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Discussion in 'Pre-Medical - MD' started by riley, Jun 20, 2001.

  1. riley

    riley Junior Member 7+ Year Member

    Jun 19, 2001
    Hi all, I've been reading the posts for the past few days, and have been enjoying the honesty and advice shared between everyone.

    I'm in need of some advice myself, does anyone have any tips on how to do well on mcat passages? Sometimes I get so bogged down in reading the passages that I dont know what the question is asking. And I always seem to approach the passages wrong.
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  3. synite

    synite Senior Member 10+ Year Member

    May 20, 2001
    here's my two cents. but remember that people think in different ways so my method may not work for you..

    never read a passage for details the first time around. look over the general content and basic info provided. then go to the questions, and look back for details. this sounds generic, i know. but it works surprisingly well. after doing like 100 practice passages, you'll begin to ANTICIPATE questions, which is huge. because now you can think like the test writers and figure out what they are trying to get at (or how they are trying to trip you up) before you finish reading the passage. that works really well for the science sections.

    for verbal, i tend to do the opposite. but that's just me. i read each passage from beginning to end and absorb everything i can before going to the questions. then i find the questions pretty predictable. and i'm not wasting time going back and forth between the passage and the questions. after thoroughly reading the passage, you get a sense of the author's tone , style, and opinions. i think everyone agrees that questions that pertain to the author are most challenging. when you read, try to imagine the author writing the passage (why did he write it? what does he think about this and that?). that way, you have a sense of the author before tackling the questions, and again, you can ANTICIPATE the questions. if you read the question and possible answers first and then think about the author's style, you will get confused. develop a picture of the author first, then read the questions. this has worked really well for me.

    hope that made sense. let me know if not.
  4. C U in MD school

    C U in MD school Senior Member 7+ Year Member

    Jun 7, 2001
    that is the million $ question
    i hope this helps...
    1)read the passage, take your time, understand it as much as you can
    dont worry about detail
    2)read for meaning
    3)after your done reading, take 20sec to review what you read
    4)go straight to questions
    5)read question and the four answer choices.
    at this pt u should be a machine
    6)cross out any wrong choices that come across to you. dont waste your time reading them
    7) if you did it right, u should have 2 choices left over
    8)this is it, pick the one that is that fits the question
    example: if the quesion is infer then take the choice that covers the passage as whole
    you get the pix,
    good luck and never give up!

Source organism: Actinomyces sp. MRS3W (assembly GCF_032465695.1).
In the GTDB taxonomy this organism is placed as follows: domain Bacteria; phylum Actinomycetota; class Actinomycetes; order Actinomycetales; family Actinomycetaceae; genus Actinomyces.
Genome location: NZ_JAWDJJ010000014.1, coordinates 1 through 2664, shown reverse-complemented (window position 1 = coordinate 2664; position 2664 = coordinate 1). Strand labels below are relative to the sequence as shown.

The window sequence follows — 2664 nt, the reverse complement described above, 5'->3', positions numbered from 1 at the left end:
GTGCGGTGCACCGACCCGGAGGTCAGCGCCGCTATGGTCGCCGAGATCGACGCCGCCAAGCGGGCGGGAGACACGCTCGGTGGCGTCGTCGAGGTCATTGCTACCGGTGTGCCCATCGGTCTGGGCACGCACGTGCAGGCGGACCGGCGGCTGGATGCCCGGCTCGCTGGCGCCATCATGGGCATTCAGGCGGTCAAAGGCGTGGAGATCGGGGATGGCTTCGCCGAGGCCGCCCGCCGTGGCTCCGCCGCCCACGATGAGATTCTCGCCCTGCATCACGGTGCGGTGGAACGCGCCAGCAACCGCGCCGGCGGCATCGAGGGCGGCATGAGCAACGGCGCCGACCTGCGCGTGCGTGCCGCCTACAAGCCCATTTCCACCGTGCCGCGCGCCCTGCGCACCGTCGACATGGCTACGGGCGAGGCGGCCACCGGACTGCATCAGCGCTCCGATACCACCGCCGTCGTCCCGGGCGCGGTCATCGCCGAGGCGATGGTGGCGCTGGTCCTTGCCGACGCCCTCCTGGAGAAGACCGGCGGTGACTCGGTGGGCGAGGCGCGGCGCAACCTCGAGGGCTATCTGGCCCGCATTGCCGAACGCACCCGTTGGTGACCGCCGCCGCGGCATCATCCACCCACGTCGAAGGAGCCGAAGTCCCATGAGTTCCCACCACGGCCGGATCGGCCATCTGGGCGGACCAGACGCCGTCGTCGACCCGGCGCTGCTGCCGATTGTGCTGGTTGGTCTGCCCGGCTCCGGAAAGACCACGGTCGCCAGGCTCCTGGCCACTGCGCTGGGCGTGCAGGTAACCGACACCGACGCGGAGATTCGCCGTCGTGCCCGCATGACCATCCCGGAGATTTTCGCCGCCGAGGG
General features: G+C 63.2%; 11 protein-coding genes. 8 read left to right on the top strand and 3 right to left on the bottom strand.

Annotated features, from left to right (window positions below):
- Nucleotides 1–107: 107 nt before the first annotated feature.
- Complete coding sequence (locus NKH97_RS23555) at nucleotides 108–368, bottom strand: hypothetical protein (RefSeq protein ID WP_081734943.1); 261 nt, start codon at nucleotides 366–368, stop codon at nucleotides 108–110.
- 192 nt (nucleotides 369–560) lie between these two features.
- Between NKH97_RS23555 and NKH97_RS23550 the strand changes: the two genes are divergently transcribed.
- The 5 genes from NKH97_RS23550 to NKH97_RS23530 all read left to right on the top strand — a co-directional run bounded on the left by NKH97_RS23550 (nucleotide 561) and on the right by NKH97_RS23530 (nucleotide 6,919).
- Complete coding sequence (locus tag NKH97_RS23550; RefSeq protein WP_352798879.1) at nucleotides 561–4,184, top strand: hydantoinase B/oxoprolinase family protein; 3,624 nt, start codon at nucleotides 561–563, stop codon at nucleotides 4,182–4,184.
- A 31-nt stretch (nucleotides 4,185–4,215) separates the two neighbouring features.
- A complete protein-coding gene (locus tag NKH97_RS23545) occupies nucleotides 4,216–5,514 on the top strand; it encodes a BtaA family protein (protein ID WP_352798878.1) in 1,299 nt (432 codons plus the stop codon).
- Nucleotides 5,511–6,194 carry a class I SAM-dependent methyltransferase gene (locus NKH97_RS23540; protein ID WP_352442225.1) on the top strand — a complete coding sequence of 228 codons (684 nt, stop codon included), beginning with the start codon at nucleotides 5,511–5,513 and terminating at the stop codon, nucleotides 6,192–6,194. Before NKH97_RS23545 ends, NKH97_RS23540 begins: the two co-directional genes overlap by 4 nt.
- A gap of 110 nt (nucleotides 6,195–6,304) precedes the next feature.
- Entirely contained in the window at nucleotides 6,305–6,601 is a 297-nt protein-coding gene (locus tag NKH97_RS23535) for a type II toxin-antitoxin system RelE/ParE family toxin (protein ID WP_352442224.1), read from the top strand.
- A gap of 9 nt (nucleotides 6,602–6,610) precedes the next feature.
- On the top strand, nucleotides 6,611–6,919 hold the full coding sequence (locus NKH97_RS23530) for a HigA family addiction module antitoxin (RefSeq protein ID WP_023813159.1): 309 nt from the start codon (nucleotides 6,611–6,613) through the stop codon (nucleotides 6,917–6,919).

5. Jamier2

    Jamier2 SDN Hillbilly Moderator Moderator Emeritus 10+ Year Member

    Mar 22, 2001
    I thought I'd tell you how I approached verbal. Like someone else said, everyone works differently, so try it and see. I used this method and got an 11 on Verbal.

    1. I worked the passages from front to back, didn't check difficulty, length, etc.
    2. First, read the questions lightly. Note questions that ask for facts that have to be in the passage, and try to get a feel for the other questions.
    3. Skim the passage with pencil in hand. Underline strong, forceful words. (always, never, most, etc.)
    4. Underline facts, especially if they are in a question you noted. Draw an arrow to something that explicitly answers a question.
    5. Go back to the questons and answer the fact-based ones you have underlined the answers for.
    6. When you get to the opinion / feel type questions you should have already noted a trend in the passage which will answer these fairly easily.
    7. Don't worry about understanding what the passage is about. Just worry about getting the questions right. After my MCAT I could only remember about 1/3 of the passages. One benefit of my method is that there is very little chance you will have the previous passage on your mind when you go to the next.

    Like I said earlier, everyone is different, and need to use different methods for success in the verbal section. I used the heavy reading / understanding the passage method for a while, and got consistent 9's on practice tests. Once I quit worrying about understanding the passage, and focused solely on the questions, I started getting 10's, 11's, and one 12, finally getting an "11" on the April test. It paid off for me. :)
  6. riley

    riley Junior Member 7+ Year Member

    Jun 19, 2001
    Thanks for tips! I'll try them out on some passages and see which ones work the best for me.
    Thanks for the love!
  7. fishtolive

    fishtolive Senior Member 7+ Year Member

    i gave a rant the other day about this stuff that is pretty random but in my opinion, helpful. i don't know how to make those frickin links but it's in the everyone forum under
    Topic: Are Princeton Review materials harder than the MCAT?
    let me know if it's anything new.

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